CHAPTER ONE GENERAL INTRODUCTION
Background to the Research
Ethnicity and religion have become powerful factors of mobilization for violence leading up to the destruction of lives and properties, displacement of whole communities and especially in Kaduna State and Nigeria as a whole.
In Kaduna State, there have been conflicts leading to loss of lives and destruction of properties at KasuwanMagani in 1980, Kaduna metropolis in 1982, Gure/Kahugu in 1986, Kafanchan in 1987, Kaduna City again in 1992, Kafanchan in 1999 and Kaduna, KachiaandBirninGwari in February 2000. Also, in 2007 at ZangonKataf Local Government and lastly the election violence of 2011in many parts of Kaduna State which have 3 religious and ethno-centric colorations. The causative factors that culminated into ethno-religious crises in Kaduna State include struggle for power, religious differences, political party disputes and economic imbalance.1
Other Factors Include:
- High level of poverty and unemployment,
- Government reliance on repressive measures which later erupt on a more serious scale.
- Government failure to promote social welfare, social security, social justice and equity.
- Government structure is anchored on patronage and social exclusion through discriminatory policies and actions resulting in mistrust and hostilities. Poor threat analysis, ineffective and inefficient intelligence information by security agencies and relevant government officials.
- Lack of seriousness in the implementation of the report of panels and commission of enquiries‟ recommendations and their manipulation‟s.
In Northern Nigeria, we are faced with a more devastating situation, some communities, ethnic and religious group that have enjoyed peaceful coexistence have been pitched against one another as enemies. This enmity hasoften times degenerated to a situation where whole communities are sacked, burnt down, and property worth billions of Naira have been lost or destroyed in the process.
In Kaduna State alone, during the 1987 crisis, hundreds of lives were
lost, while police assessed damage to properties at seventy-eight million, five
hundred and thirty- seven thousand thirty- eight naira (
On 6th February, 1992, more clashes occurred which according to official report resulted in the death of 95 persons and 252 others injured, while 133 houses and 26 farmlands were destroyed.3 Also in May, 2000 ethno-religious crisis eventually engulfed, Kaduna, Zaria, Ikara and ZangonKataf local governments. According to official report 471 persons were killed, 518 persons were injured and 229 houses and 218 vehicles were destroyed.4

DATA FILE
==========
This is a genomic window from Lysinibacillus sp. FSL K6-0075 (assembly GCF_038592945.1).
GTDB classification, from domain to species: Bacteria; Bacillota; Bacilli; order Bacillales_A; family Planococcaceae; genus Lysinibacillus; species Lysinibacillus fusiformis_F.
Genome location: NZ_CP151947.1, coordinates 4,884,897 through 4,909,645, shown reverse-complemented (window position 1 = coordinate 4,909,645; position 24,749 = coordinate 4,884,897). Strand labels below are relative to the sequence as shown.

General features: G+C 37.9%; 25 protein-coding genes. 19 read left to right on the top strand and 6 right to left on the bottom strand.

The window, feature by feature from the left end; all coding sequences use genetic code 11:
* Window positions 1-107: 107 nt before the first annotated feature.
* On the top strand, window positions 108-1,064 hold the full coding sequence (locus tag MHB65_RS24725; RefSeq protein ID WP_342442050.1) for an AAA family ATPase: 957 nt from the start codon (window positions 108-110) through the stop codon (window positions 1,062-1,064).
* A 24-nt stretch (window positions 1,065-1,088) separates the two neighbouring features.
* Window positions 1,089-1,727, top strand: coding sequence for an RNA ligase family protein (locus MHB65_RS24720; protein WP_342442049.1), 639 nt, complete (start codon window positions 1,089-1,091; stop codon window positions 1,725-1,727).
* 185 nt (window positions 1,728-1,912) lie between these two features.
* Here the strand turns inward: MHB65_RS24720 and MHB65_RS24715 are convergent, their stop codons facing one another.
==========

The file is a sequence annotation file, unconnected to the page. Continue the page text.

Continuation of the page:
In 1999 and 2000 violence erupted as a result of introduction of Sharia in ZamfaraState. Followed by Kaduna State, fighting lasted for four days in the State with death of about 1,800 people and about 5,100 people were injured.5
Recurrent incidences in ethno-religious violence have taken a severe toll in the region especially in Kaduna State. All the conflicts have led to significant population displacement affecting children, women and the aged. Also, properties worth more than N40b(forty billionnaira) were destroyed.
Furthermore, in 2011, there was incidence of ethno-religious violence which permeates the political scene in Nigeria; this resulted in the loss of lives which mostly affected children, women and the aged. Similarly, places of worship, homes, schools and even hospitals were destroyed.6
Also the incessant insurgency by the group called Jama‟ataulSunnahWal- Jama‟aa.k.aBoko Haram (Western Education is illegal or prohibited) devastated the Northeastern part of the country i.eBorno, Yobe, Adamawa, Gombe and Bauchi States. Many more other states such as Kaduna, Kano, and Abuja were not left out in the attacks which had claimed the lives of many people and their properties.
This research work, intends to confront the monumental task of ensuring protection for persons forcibly uprooted from their homes by violent conflicts, gross violation of their rights and other traumatic events, but who,however,remain within the borders of their own countries. Often, they suffer from severe deprivation, hardship and discrimination.